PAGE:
But that question was still in my head when I decided to buy Planescape a few weeks later. “1999? Oh shit. Mathematically, it couldn’t possibly be as good as Arcanum,” I say. “You shut the fuck up,” says Internet. “You love it.”
I do. I do kinda love it.
It amazes me that this game is two years older than Arcanum and has better production values all around. The voice acting, the animations, the writing. THE WORLD. God, the world. I don’t think I know how to describe it. No, wait. Yes I do. It’s what fantasy should be. Not fucking dragons and trolls and elves and dwarves and magic and bullshit. I mean, it has some of that. But it tries to stray away from that samey formula. It tries to make its own world and atmosphere instead of utilizing clichés that appeal to—y’know what, I don’t even know who high fantasy is supposed to appeal to anymore.
But that’s not the focus of this—thing. No. It’s that lack of direction that I’m so curious about. Planescape, so far, has hit the nail on the head I’ve felt. Not once has there been a maniacal piece of punctuation highlighting the critical path. No funnels. Just a town that I navigate through loading screens. But I am still given a sense of direction. “Go northwest to the moratorium,” says crazy death lady. “Get your jink on.” The map contains thumbnails expressing which building is which. I never truly get lost. But I am not explicitly told where to go for a quest through a map or quest log.
Case in point. Fork quest. I can’t remember the guy’s name. Let’s call him Nigel. Nigel’s crazy and getting his jink on in an inn. Innkeeper wants him out. Me, being the good-looking Samaritan that I am, offer to help. I go up to Nigel asking him politely to leave. He says, “Fuck you, gimme my fork! Find my fork and I’ll leave!” And then he van Gogh’s it up.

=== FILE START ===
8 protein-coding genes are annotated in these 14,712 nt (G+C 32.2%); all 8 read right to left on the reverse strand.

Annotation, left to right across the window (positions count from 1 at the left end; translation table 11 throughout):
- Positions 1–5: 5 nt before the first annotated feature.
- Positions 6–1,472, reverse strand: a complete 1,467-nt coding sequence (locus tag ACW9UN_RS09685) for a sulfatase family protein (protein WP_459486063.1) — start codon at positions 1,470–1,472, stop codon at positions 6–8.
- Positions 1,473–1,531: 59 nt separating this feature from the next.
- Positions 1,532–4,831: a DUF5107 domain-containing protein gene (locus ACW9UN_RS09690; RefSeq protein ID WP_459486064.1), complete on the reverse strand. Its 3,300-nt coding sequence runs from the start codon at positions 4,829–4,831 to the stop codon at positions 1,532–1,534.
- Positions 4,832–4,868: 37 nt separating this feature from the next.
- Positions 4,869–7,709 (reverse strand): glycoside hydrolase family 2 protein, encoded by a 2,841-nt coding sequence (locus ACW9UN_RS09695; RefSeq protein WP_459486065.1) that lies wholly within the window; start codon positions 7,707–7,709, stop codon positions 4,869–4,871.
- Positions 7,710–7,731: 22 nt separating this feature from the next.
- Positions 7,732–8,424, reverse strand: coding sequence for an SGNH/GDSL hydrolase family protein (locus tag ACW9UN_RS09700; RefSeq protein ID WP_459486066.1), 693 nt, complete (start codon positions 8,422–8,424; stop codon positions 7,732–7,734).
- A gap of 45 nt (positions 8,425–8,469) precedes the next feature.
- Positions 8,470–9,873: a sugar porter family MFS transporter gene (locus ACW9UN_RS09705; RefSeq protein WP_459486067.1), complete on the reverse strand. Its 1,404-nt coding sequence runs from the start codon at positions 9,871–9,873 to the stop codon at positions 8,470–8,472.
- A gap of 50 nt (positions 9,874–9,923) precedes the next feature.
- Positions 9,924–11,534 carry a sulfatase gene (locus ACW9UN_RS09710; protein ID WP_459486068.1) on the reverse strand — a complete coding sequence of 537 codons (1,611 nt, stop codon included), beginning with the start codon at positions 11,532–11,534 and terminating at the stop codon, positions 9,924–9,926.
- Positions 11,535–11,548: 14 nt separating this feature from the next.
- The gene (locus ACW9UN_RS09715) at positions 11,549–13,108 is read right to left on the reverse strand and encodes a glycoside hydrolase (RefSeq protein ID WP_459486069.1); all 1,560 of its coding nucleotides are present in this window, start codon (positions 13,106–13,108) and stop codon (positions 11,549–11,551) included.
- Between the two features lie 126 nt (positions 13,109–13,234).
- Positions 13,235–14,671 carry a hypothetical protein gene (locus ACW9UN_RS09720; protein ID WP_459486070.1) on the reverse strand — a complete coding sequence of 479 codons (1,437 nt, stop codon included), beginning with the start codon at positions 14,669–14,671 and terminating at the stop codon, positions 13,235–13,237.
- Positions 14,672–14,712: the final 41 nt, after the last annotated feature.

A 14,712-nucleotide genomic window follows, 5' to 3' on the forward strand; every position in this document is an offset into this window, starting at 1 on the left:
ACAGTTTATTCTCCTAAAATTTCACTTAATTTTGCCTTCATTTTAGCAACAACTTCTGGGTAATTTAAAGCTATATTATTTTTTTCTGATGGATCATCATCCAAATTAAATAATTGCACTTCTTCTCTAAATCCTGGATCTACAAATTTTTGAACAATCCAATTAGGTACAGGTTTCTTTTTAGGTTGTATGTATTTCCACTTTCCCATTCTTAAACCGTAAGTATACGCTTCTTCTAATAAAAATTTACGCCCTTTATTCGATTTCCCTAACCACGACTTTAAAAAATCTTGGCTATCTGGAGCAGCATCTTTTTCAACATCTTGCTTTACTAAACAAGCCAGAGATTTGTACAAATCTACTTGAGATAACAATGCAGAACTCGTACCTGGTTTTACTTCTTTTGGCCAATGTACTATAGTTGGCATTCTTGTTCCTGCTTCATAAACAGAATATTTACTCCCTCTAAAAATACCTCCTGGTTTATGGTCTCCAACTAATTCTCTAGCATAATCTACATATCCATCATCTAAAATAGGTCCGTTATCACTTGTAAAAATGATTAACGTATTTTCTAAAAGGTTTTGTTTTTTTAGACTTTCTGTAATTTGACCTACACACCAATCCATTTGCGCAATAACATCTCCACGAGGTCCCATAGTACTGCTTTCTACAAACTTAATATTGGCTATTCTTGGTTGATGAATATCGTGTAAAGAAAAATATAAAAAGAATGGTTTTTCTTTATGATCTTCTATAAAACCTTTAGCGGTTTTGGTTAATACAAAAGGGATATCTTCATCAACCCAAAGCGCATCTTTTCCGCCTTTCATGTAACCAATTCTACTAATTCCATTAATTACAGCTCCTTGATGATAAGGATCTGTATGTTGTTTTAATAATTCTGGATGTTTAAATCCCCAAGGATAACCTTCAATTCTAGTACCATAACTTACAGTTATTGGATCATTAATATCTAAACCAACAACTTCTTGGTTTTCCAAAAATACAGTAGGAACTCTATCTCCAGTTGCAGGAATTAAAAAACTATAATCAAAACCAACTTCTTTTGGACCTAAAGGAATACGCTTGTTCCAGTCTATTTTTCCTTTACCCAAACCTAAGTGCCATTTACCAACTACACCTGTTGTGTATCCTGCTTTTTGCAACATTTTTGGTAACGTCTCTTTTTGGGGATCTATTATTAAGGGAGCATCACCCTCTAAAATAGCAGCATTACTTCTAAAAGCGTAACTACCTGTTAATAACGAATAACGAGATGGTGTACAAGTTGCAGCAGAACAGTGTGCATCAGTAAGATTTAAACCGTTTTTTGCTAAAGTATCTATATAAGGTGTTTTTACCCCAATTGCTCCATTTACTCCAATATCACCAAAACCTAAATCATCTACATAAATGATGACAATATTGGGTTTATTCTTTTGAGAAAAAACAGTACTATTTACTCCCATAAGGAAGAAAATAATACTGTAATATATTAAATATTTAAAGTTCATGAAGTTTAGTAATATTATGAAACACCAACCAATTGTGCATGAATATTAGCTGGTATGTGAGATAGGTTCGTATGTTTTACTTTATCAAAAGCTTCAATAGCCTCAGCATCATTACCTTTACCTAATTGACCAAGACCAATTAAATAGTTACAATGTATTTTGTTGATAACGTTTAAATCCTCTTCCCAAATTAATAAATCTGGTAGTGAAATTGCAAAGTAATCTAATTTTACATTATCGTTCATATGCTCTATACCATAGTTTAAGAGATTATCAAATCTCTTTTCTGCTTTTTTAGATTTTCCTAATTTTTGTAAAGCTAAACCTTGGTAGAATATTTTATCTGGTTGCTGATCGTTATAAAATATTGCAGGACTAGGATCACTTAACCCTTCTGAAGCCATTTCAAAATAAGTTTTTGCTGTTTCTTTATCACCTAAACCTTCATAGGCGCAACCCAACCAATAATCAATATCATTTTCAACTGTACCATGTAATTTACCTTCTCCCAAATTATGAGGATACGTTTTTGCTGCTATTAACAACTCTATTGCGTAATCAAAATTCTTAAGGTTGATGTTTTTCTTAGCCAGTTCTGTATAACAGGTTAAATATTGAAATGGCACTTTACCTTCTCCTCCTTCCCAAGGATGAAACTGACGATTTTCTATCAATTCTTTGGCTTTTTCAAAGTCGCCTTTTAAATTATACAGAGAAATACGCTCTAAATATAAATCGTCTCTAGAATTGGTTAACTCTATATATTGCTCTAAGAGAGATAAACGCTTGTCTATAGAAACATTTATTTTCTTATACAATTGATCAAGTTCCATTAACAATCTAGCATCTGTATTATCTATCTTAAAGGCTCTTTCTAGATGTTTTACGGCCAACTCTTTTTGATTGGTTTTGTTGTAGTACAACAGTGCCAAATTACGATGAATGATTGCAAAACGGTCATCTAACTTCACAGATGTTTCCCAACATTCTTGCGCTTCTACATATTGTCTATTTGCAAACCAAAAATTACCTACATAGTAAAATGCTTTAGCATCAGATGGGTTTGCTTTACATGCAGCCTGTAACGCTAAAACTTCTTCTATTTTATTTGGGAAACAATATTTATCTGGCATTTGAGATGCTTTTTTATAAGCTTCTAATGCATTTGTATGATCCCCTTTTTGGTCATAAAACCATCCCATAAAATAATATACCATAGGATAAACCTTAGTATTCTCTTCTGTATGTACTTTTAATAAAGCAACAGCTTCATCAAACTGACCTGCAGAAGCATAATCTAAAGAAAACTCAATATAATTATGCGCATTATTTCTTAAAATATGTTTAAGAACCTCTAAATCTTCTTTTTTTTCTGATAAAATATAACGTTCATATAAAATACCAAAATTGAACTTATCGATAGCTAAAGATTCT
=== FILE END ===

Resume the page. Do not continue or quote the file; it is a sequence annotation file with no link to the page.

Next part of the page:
Now, a couple of you lovelies still reading this (why are you still reading this?) unfamiliar with Planescape may be saying, “Sure, seems reasonable. Go get his fork, Nonused!” But wait dear reader! That’s not so simple! Not by 1999 conventions!
I have no idea where to look. Crazy doesn’t give me directions to his fork. There’s no helpful funnel or bread crumbs to tell me where to go. This man is being unreasonable, so I get unreasonable. I’m all like, “Don’t make me fight you,” and he’s all like, “(Rasberry).” So I killed him. I killed him because I had no idea where to look for his fork.
But that makes sense, right? Normally, I’m all good and shit in my RPGs. Always willing to go out of my way to help because I can. Because I’d usually be doing the same shit if I was evil anyways. And the critical path is clearly displayed in front of me. It really isn’t that much of an issue to act as the ideal character. But, in this Planescape situation, it is completely. All because of a lack of navigation. It’s not the game’s fault though. Why would crazy give me a map to his fork? He doesn’t even know where it is! But I really wanted to rest at the inn (innkeeper would let me rest or free if I got rid of Nigel). Incorporating my solution, however, was not to the benefit of anybody. Well, that’s not true. I slept like a baby. But innkeeper technically hired a killer to be rid of crazy. That’s fucked up.
And this specific situation got me thinking about the use of navigation and direction within videogames. How the correct implementation of conveyance could completely negate any excuse they’d have for existing. Well, I could be wrong. Actually, I’m most likely wrong. I’m thinking in terms of RPGs, don’t really have my head set anywhere else. I just thought that this whole situation was crazy, in terms of design and choice. I didn’t have to kill him. I didn’t even have to do the quest. But, y’know, free bed. And it’s all ‘cause the developer decided not to show me where that fork was. Crazy.
But, in general, I guess what I’m getting at is this: do you like the “direction” (tip your waitress) player direction in videogames is going? With the exclamation points and shit? Or do you think that it might be a byproduct of lazy design? Or maybe you think everything’s hunky-dory and that RPGs (or anything , really) have never had it better? Or maybe something ELSE (gasp)? Please, jot down your own thoughts!
P.S.: Don’t sue me.